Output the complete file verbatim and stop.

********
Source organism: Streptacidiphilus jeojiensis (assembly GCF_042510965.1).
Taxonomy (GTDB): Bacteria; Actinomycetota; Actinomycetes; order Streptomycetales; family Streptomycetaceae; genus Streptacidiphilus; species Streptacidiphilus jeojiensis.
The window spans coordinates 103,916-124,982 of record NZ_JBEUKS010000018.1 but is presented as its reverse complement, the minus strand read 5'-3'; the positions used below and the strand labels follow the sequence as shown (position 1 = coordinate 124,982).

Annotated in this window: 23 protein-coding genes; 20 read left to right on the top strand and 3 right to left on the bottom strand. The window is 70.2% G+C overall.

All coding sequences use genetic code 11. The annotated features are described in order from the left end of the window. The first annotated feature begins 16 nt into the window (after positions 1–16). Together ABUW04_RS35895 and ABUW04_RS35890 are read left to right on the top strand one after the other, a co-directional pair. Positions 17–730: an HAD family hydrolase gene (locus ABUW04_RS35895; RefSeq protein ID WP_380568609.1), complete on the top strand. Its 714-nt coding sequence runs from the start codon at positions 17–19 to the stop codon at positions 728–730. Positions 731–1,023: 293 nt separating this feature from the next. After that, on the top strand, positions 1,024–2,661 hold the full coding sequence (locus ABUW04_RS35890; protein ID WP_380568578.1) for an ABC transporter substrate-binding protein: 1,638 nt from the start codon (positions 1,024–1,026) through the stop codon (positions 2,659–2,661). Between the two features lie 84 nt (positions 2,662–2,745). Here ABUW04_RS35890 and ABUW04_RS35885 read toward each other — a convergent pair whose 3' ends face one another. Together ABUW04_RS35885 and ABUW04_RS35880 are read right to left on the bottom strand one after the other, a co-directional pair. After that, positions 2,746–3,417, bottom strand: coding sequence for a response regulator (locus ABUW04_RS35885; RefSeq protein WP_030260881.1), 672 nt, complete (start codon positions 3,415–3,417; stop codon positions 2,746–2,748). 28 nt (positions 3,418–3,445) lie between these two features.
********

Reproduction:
Source organism: Streptacidiphilus jeojiensis (assembly GCF_042510965.1).
Taxonomy (GTDB): Bacteria; Actinomycetota; Actinomycetes; order Streptomycetales; family Streptomycetaceae; genus Streptacidiphilus; species Streptacidiphilus jeojiensis.
The window spans coordinates 103,916-124,982 of record NZ_JBEUKS010000018.1 but is presented as its reverse complement, the minus strand read 5'-3'; the positions used below and the strand labels follow the sequence as shown (position 1 = coordinate 124,982).

Annotated in this window: 23 protein-coding genes; 20 read left to right on the top strand and 3 right to left on the bottom strand. The window is 70.2% G+C overall.

All coding sequences use genetic code 11. The annotated features are described in order from the left end of the window. The first annotated feature begins 16 nt into the window (after positions 1–16). Together ABUW04_RS35895 and ABUW04_RS35890 are read left to right on the top strand one after the other, a co-directional pair. Positions 17–730: an HAD family hydrolase gene (locus ABUW04_RS35895; RefSeq protein ID WP_380568609.1), complete on the top strand. Its 714-nt coding sequence runs from the start codon at positions 17–19 to the stop codon at positions 728–730. Positions 731–1,023: 293 nt separating this feature from the next. After that, on the top strand, positions 1,024–2,661 hold the full coding sequence (locus ABUW04_RS35890; protein ID WP_380568578.1) for an ABC transporter substrate-binding protein: 1,638 nt from the start codon (positions 1,024–1,026) through the stop codon (positions 2,659–2,661). Between the two features lie 84 nt (positions 2,662–2,745). Here ABUW04_RS35890 and ABUW04_RS35885 read toward each other — a convergent pair whose 3' ends face one another. Together ABUW04_RS35885 and ABUW04_RS35880 are read right to left on the bottom strand one after the other, a co-directional pair. After that, positions 2,746–3,417, bottom strand: coding sequence for a response regulator (locus ABUW04_RS35885; RefSeq protein WP_030260881.1), 672 nt, complete (start codon positions 3,415–3,417; stop codon positions 2,746–2,748). 28 nt (positions 3,418–3,445) lie between these two features.